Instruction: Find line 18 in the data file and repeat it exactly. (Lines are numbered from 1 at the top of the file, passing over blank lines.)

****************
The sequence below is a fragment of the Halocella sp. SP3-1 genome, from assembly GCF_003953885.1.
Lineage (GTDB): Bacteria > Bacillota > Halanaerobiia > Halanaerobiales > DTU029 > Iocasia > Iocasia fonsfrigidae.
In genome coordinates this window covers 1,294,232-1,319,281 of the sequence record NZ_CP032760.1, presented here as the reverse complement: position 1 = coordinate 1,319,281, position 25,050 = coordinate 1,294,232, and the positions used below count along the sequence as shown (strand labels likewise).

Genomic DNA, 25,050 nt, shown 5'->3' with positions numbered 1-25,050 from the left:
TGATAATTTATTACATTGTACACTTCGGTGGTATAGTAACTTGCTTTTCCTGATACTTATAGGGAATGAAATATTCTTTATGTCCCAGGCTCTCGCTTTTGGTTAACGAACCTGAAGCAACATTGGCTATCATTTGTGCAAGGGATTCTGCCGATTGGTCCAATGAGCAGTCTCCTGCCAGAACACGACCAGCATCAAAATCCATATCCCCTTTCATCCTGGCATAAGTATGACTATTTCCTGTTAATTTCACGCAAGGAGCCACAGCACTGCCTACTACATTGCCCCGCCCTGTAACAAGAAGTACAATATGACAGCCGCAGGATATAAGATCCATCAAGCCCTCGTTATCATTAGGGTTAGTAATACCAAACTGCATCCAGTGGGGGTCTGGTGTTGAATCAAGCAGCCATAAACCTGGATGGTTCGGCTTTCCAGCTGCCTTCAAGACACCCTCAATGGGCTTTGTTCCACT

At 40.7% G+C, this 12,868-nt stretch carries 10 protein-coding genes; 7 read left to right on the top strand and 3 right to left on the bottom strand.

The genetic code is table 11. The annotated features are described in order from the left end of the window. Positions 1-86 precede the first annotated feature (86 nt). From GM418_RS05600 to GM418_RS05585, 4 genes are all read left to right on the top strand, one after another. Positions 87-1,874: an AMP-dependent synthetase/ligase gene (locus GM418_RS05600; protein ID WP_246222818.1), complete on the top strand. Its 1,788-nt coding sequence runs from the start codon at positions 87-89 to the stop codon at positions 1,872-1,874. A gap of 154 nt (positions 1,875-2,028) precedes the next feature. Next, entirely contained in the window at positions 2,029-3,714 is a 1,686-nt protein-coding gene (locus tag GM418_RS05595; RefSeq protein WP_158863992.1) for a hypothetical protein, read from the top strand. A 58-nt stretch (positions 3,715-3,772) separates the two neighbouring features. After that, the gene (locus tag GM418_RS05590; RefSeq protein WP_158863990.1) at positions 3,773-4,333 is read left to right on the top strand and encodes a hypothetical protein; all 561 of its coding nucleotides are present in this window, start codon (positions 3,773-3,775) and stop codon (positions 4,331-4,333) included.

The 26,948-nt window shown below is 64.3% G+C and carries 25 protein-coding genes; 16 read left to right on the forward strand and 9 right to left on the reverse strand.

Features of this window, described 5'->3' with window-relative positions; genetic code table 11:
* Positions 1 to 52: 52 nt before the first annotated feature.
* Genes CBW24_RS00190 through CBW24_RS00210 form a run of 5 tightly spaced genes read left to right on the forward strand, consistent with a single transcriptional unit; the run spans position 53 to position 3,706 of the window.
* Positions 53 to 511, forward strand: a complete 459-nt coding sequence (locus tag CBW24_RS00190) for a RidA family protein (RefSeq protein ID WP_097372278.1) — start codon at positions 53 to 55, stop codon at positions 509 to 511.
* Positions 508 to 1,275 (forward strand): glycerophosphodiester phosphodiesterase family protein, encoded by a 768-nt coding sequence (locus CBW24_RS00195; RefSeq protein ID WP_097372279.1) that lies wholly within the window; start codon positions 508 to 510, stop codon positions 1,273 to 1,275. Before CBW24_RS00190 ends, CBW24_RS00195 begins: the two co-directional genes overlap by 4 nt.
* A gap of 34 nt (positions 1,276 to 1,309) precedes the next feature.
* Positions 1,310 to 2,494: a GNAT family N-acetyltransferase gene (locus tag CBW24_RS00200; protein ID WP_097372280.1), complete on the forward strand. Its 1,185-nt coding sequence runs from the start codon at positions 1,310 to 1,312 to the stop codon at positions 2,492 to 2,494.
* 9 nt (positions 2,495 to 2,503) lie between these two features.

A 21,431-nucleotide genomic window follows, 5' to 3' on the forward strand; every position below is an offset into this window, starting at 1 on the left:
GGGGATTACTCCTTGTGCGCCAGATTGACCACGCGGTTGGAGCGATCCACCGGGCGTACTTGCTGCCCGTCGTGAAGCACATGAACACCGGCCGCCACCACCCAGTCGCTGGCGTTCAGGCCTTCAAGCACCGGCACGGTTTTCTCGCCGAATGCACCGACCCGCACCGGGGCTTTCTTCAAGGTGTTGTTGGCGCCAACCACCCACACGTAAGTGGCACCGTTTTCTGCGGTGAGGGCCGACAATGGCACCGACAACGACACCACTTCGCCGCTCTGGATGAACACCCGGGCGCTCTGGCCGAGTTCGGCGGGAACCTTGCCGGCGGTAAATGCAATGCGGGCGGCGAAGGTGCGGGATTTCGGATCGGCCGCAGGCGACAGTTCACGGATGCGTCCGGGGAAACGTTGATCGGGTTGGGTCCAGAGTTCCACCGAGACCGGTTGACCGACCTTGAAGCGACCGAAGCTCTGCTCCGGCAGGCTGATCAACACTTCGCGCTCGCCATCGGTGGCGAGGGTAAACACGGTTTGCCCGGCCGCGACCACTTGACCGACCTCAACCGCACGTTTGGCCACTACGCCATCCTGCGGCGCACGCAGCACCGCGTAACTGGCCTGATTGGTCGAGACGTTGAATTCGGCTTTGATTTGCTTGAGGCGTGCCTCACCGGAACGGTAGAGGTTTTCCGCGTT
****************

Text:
GGGGATTACTCCTTGTGCGCCAGATTGACCACGCGGTTGGAGCGATCCACCGGGCGTACTTGCTGCCCGTCGTGAAGCACATGAACACCGGCCGCCACCACCCAGTCGCTGGCGTTCAGGCCTTCAAGCACCGGCACGGTTTTCTCGCCGAATGCACCGACCCGCACCGGGGCTTTCTTCAAGGTGTTGTTGGCGCCAACCACCCACACGTAAGTGGCACCGTTTTCTGCGGTGAGGGCCGACAATGGCACCGACAACGACACCACTTCGCCGCTCTGGATGAACACCCGGGCGCTCTGGCCGAGTTCGGCGGGAACCTTGCCGGCGGTAAATGCAATGCGGGCGGCGAAGGTGCGGGATTTCGGATCGGCCGCAGGCGACAGTTCACGGATGCGTCCGGGGAAACGTTGATCGGGTTGGGTCCAGAGTTCCACCGAGACCGGTTGACCGACCTTGAAGCGACCGAAGCTCTGCTCCGGCAGGCTGATCAACACTTCGCGCTCGCCATCGGTGGCGAGGGTAAACACGGTTTGCCCGGCCGCGACCACTTGACCGACCTCAACCGCACGTTTGGCCACTACGCCATCCTGCGGCGCACGCAGCACCGCGTAACTGGCCTGATTGGTCGAGACGTTGAATTCGGCTTTGATTTGCTTGAGGCGTGCCTCACCGGAACGGTAGAGGTTTTCCGCGTT